SCOREBOARD: European poise

European markets rallied overnight following Angela Merkel's strong show of support for Greece.

After another strong session in Europe – the Dax up 1.1 per cent and the CaC up 0.9 per cent (with the UK closed for a public holiday), US stocks closed basically flat and the session was pretty dull. So the S&P finished 0.05 per cent lower (1410, 6 point range), the Dow was 0.25 per cent lower (13124), while the Nasdaq was up 0.02 per cent (3070). For the US, there wasn’t really a lot of news.

Most of the flow concerned Samsung’s court loss to Apple (whose shares hit a new record) and what that would mean for newer models and patents going forward (there has been no decision here). Similarly the dataflow was minor, although positive. So the Dallas Fed manufacturing index spiked in August, rising to -1.6 from -13.2. I wouldn’t so much focus on the levels here but the volatility – could that index be at 15 next month? Could jobs spike 200,000? No one can say they won’t.

As to why Europe outperformed, well as we know, both the German and French leaders suggested just last week that there would be no Grexit, as they have for some years now, and the German Chancellor took that a step further by warning her colleagues against unnecessarily pessimistic Greek commentary. Which she argued is counterproductive. This is a tip of the hat to the Greek prime minister who said it was difficult to privatise state assets while everyone was talking about the eurozone imploding etc – and it is – and a good sign that it’s not all Merkel’s way or the highway. Maybe European leaders are more united than previously thought.

There was some pretty decent European economic data as well I should add – and this clearly aided the bid for stocks. This came from the German IFO survey which showed only a modest decline in the business climate index to 102.3 in August from 103.3. Now recall this survey has a much a better relationship to activity than the PMIs and the thing is, it's above trend (100). Only just, sure, but the fact it hasn’t collapsed says it all. It is still above trend which points to a very modest downturn indeed. Although that’s not to say German industry are unscathed by the European crisis. The expectations component for instance fell to 94.2 from 95.5 which is below average (100). But the assessment on current conditions remains strong – this index at 111 (stronger than expected) which is well above the average of 102.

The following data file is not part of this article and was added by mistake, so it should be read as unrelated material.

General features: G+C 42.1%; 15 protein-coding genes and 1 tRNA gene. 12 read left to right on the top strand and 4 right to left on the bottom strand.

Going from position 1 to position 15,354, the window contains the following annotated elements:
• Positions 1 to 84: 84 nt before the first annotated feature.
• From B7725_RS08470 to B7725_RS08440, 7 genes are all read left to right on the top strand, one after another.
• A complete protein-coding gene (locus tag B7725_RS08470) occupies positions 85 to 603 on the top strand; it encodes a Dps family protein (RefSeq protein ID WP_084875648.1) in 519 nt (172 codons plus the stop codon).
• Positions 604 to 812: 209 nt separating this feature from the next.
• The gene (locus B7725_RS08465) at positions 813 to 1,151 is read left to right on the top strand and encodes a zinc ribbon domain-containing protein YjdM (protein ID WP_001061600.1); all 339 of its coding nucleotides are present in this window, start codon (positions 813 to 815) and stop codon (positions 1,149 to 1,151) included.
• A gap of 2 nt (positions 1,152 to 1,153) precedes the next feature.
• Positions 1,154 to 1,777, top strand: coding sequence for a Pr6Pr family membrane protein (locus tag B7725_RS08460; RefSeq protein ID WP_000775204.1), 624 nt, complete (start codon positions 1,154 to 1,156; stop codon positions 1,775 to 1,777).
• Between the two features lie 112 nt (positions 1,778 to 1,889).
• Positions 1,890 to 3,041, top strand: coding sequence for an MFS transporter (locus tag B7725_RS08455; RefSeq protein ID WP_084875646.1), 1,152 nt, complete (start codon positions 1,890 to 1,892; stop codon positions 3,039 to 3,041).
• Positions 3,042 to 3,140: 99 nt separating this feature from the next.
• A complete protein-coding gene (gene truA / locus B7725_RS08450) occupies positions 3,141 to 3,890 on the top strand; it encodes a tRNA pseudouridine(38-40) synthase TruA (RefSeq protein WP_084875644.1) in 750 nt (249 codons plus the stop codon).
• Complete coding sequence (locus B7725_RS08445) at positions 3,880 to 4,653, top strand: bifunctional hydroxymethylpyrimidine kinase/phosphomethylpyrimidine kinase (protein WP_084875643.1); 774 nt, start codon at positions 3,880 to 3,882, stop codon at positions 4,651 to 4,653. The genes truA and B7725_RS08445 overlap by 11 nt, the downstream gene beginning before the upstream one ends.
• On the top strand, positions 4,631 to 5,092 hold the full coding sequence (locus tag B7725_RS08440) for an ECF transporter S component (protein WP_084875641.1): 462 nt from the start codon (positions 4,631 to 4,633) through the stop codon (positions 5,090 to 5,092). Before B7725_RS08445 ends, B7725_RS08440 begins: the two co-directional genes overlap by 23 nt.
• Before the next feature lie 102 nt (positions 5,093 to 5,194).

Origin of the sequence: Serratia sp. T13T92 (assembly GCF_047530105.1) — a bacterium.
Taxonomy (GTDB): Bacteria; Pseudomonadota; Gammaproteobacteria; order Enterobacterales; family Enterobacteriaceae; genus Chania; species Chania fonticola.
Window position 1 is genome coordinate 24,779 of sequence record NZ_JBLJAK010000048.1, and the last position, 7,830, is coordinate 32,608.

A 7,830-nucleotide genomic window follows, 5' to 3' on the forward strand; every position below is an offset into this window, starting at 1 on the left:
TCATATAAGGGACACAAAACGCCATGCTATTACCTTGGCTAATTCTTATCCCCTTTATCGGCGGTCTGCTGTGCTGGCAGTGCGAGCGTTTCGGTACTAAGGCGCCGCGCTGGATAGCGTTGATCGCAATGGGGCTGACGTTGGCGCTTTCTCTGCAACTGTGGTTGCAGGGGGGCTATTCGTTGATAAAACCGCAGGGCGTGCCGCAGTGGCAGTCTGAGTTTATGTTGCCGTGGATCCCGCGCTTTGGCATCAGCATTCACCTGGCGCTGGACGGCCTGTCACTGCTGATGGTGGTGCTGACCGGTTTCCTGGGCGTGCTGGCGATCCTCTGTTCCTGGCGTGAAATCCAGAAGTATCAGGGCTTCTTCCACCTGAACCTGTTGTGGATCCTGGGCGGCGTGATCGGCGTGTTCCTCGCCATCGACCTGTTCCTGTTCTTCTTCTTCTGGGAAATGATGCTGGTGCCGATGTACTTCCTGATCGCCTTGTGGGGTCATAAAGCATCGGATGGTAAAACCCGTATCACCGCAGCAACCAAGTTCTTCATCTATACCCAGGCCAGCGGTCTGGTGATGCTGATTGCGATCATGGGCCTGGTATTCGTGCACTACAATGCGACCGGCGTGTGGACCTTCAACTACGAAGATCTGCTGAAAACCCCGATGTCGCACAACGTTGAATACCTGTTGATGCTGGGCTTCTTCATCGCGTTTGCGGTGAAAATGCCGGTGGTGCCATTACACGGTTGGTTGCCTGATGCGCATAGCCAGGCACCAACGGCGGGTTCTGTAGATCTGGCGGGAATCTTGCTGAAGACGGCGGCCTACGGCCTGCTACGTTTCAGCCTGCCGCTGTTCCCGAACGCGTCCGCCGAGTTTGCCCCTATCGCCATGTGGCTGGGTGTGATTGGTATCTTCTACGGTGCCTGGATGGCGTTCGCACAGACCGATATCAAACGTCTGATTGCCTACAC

For the price action elsewhere, increasingly positive European sentiment initially saw the euro up a big figure to 1.2534. The offer came on in the US session however and in the end there was only a modest upward movement in the unit – 1.2497. As for the Australian dollar, the currency was modestly weaker from 1630, down 20 pips or so to 1.0366. Sterling is then at 1.5792 from 1.5808 and yen is at 78.75.

Commodities then were modestly weaker, crude down 0.4 per cent $95.73 and in the metal space it was mixed – gold down $6 or a it over to $1666. Silver was up smalls and copper fell 0.4 per cent.

Finally, US Treasuries didn’t have much more excitement but then at these yields they rarely do. The fact is the Fed is the market for US Treasuries and with that level of distortion there is never a lot to say. For last night the 10-year yield eased off a couple of basis points to 1.65 per cent, the 5-year is at 0.69 per cent and the 2-year yields 0.27 per cent. Australian futures were little changed with the 10s at 96.885 and the 3s at 97.40.

It was bits and pieces otherwise but not much – Spain’s economy is weaker than thought with the economy growing 0.4 per cent last year instead of the 0.7 per cent previously thought.

As for the calendar today, we see HIA’s new home sales at 1100 AEST, while tonight the key data includes the S&P Case Shiller home price index for the second quarter, US consumer confidence for August and the Richmond Fed manufacturing index for August.

That’s about the lot, hope you have a great day…

Adam Carr is a leading market economist. See Business Spectator's glossary for definitions of technical terms used in SCOREBOARD articles.

@AdamCarrEcon on Twitter.

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